I'm very interested to hear your thoughts, opinions and experiences with iodine, and of course your experiences with any thyroid problems in your pets.

====================================
Medical Journal References (MJR's)

(1)Human intake of arsenic and iodine from seaweed-based food supplements and health foods available in the UK. Norman JA, Pickford CJ, Sanders TW, et al. , Food Addit Contam . 1988;5:103109.

(2)Effect of Iodine Restriction on Thyroid Function in Patients With Primary Hypothyroidism.
Kanji Kasagi, Masahiro Iwata, Takashi Misaki, Junji Konishi
Thyroid 13(6):561-567, 2003. 2003 Mary Ann Liebert, Inc.
Posted 09/04/2003
http://www.medscape.com/viewarticle/459924_print

(3) Control of efficiency and results, and adverse effects of excess iodine administration on thyroid function. Koutras A. , Ann Endocrinol (Paris) 57: 463-469, 1996.

(4)Chronic autoimmune thyroiditis. Dayan CM, Daniels GH., N Engl J Med 335: 99-107, 1996.

Other Reading
Kelp is a good source of bioavailable iodine. One gram of kelp of the species Laminaria digitata contains approximately 5mg of iodine.

Health Canada advises against use of SEAVITE products containing iodine
Health Canada is advising consumers not to use SEAVITE Premium Atlantic Kelp Blend and SEAVITE Premium Atlantic Kelp Tablets. These products, when consumed according to the instructions on the label can provide 25 times the recommended daily allowance (RDA) per day of iodine for adults; and could lead to serious adverse health consequences.
http://www.hc-sc.gc.ca/ahc-asc/media/advisories-avis/20...

5000 mcg of Iodine in Maine Coast Sea Vegetables
Maine Coast Sea Vegetables offers two types of Kelp. Whole leaf kelp (Laminaria longicruris) has approximately 450 mcg. (micrograms or parts per million) iodine per gram. Our milled kelp (Laminaria digitata), sold in bulk and in our Sea Seasonings, has even higher amounts, about 5000 mcg. In comparison, Dulse contains 50 mcg per gram. These amounts are approximations as there is variation depending on season of harvest and the age of plant.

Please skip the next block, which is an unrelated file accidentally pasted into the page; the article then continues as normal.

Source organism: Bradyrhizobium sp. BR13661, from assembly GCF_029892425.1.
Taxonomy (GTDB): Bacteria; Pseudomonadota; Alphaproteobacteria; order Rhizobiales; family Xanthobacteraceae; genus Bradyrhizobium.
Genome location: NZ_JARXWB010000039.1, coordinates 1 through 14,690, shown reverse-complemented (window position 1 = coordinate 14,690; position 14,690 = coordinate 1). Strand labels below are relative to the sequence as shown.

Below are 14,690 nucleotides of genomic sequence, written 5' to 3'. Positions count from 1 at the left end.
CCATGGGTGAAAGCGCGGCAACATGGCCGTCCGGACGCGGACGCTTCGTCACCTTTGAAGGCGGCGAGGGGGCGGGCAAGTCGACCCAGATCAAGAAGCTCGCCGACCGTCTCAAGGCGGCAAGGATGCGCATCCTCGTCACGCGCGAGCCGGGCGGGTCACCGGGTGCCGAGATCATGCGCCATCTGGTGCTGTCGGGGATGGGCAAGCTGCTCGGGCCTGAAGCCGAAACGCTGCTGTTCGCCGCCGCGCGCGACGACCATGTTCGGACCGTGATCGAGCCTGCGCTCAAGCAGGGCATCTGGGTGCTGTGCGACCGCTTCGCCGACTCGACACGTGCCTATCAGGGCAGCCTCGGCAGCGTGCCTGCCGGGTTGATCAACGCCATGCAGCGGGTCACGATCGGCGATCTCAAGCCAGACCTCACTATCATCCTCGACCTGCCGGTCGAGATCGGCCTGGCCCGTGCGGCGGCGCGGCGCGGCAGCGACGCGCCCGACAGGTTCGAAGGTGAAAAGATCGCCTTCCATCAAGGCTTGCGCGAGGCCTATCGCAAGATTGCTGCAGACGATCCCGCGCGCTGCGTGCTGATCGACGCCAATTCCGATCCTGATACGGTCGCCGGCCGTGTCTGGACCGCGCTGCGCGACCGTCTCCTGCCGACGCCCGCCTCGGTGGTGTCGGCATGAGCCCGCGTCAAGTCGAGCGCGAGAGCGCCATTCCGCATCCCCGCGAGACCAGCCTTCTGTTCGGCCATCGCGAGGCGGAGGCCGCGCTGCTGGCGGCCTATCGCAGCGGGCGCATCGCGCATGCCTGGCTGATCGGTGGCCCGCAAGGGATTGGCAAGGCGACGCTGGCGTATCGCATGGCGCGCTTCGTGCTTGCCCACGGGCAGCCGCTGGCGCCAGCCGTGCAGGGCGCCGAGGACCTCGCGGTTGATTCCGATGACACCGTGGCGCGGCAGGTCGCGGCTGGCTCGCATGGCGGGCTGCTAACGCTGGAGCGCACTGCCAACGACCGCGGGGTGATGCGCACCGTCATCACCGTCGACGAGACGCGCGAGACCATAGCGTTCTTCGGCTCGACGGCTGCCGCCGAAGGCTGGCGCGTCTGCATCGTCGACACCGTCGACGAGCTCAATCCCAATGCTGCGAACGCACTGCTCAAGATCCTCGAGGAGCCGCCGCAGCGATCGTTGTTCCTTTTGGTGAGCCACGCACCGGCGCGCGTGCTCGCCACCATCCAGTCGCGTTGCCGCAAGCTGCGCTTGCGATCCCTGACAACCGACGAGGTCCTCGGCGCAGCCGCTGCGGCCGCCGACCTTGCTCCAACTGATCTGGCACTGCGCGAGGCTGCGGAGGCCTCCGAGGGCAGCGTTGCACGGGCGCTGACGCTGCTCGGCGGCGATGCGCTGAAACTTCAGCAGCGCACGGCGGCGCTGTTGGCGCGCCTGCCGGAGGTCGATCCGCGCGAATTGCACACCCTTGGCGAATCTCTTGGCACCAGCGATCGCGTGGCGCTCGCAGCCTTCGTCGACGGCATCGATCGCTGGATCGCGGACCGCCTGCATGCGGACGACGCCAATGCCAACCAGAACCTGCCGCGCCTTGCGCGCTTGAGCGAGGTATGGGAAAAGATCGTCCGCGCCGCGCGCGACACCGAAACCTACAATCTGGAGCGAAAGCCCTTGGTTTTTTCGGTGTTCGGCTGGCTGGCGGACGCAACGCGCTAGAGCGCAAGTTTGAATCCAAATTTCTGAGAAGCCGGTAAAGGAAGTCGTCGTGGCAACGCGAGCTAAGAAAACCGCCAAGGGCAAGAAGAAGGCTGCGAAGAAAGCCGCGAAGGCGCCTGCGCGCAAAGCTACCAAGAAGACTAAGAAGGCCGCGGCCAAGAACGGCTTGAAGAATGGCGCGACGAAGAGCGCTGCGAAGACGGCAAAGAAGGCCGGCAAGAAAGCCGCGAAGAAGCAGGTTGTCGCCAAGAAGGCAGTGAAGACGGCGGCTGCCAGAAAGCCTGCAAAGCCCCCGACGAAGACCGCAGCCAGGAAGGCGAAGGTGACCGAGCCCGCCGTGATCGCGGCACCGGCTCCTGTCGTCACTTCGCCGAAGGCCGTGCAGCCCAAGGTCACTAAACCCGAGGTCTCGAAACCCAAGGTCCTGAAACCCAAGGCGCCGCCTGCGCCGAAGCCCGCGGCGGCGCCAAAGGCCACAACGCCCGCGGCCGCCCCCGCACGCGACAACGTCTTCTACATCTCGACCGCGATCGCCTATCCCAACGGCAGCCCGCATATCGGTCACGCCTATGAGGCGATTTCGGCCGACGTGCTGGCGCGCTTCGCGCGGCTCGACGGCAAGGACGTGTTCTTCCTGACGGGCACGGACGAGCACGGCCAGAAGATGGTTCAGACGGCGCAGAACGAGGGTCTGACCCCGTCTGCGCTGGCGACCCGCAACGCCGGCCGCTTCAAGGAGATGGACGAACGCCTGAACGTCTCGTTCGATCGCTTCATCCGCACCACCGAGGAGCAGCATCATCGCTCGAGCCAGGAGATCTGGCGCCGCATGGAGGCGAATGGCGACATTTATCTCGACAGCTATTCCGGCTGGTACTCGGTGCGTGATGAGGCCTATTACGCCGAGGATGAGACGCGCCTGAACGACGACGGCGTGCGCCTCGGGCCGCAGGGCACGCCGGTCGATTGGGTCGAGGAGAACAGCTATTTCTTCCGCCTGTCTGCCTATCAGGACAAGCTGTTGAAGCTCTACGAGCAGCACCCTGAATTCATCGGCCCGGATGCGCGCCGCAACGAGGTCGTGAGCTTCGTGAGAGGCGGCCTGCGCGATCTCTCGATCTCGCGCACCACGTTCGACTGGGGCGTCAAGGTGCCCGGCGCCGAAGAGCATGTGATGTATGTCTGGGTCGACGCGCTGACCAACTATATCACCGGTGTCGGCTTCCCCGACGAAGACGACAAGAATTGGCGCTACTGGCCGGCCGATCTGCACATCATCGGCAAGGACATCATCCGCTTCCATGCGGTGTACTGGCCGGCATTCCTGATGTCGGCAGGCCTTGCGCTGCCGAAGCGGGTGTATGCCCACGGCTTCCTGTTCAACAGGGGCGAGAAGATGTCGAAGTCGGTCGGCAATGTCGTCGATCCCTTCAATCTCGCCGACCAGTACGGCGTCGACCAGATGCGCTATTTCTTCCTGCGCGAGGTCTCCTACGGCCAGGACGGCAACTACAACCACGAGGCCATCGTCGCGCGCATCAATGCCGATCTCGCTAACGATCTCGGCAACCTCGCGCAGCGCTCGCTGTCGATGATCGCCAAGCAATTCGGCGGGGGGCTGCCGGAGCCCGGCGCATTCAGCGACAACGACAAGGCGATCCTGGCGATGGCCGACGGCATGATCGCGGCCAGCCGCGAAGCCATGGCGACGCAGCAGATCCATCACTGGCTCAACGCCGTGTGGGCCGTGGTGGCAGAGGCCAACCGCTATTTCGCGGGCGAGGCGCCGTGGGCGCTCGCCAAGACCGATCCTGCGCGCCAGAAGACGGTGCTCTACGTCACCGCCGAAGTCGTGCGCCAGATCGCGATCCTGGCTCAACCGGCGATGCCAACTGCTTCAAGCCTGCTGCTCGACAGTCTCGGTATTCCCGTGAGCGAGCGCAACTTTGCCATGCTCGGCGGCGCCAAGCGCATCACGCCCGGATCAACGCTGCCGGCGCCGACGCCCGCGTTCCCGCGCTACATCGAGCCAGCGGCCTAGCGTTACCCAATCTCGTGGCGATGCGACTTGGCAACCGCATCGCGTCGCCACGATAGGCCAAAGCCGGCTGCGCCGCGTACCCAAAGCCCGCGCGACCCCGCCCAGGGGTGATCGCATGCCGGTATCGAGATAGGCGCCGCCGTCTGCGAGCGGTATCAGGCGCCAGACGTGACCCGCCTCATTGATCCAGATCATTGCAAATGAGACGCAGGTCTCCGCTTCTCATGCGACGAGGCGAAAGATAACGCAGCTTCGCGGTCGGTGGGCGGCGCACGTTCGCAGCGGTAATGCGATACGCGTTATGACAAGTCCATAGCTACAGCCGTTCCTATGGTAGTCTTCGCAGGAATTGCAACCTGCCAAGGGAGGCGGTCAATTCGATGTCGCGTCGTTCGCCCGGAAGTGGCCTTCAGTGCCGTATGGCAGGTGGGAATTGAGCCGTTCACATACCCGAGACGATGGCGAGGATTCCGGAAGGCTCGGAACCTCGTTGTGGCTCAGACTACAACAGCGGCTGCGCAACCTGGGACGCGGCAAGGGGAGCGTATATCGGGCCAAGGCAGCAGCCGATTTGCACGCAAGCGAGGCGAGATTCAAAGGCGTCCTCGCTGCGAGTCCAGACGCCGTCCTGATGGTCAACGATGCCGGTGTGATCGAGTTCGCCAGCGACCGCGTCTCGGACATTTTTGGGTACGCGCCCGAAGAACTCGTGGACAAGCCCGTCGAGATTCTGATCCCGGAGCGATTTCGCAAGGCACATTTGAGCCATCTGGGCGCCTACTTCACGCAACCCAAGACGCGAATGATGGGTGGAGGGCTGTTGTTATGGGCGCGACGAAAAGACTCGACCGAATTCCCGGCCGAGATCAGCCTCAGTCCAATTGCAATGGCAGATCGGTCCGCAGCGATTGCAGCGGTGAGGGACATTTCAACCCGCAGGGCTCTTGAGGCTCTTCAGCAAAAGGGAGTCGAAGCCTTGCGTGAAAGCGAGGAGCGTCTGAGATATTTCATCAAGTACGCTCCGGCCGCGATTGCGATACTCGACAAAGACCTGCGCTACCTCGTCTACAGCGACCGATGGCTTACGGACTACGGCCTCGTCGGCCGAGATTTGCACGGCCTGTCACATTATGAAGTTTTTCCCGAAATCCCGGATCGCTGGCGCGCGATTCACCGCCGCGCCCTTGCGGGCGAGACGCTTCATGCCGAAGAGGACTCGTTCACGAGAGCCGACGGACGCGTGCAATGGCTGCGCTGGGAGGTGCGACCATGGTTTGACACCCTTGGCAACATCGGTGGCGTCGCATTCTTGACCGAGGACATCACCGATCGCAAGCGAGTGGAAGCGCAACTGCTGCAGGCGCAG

http://www.seaveg.com/faq3.php
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BrklynLiberal Donating Member (1000+ posts) Send PM | Profile | Ignore Sat May-05-07 01:45 PM
Response to Original message
1. Thanks for this inof. I am looking into the iodine content of my dog's food.
I wonder if this is true of cats as well They seem to suffer from a lot of thyroid problems also.
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Iceburg Donating Member (1000+ posts) Send PM | Profile | Ignore Sat May-05-07 02:37 PM
Response to Reply #1
3. Possibly...You might also look at the soy content in the chow
Edited on Sat May-05-07 02:50 PM by Iceburg
I am currently reviewing a signficant body of literature on the dark side to soybean of which many byproducts are used in pet foods. Soy has been purported to have a role in thyroid-related problems.

This past week a poster (who suffers from hypothyroidism) alerted me to its potential cause/effect relationship. So I did a bit of poking around in the medical journals and sure enough there was some compelling evidence that soy may be implicated in thyroid disfunction and immune disorders.

This general/layperson's article in Mother Jones (2004) encapsulates many of the more recent findings. It is also accompanied by a full set of references.

Wrt to iodine,(and other additives) the biggest problem is that the pet food companies do not disclose how much is alleged to be in the formulas, and even if they did they have an astoundingly bad track record for getting the quantities of food items wrong. Kelp, a huge source of iodine with great variabilty in iodine content, is routinely added to most dog foods now on top of calcium iodate. Check out these dog food comparisons. Most contain both kelp & calcium iodate!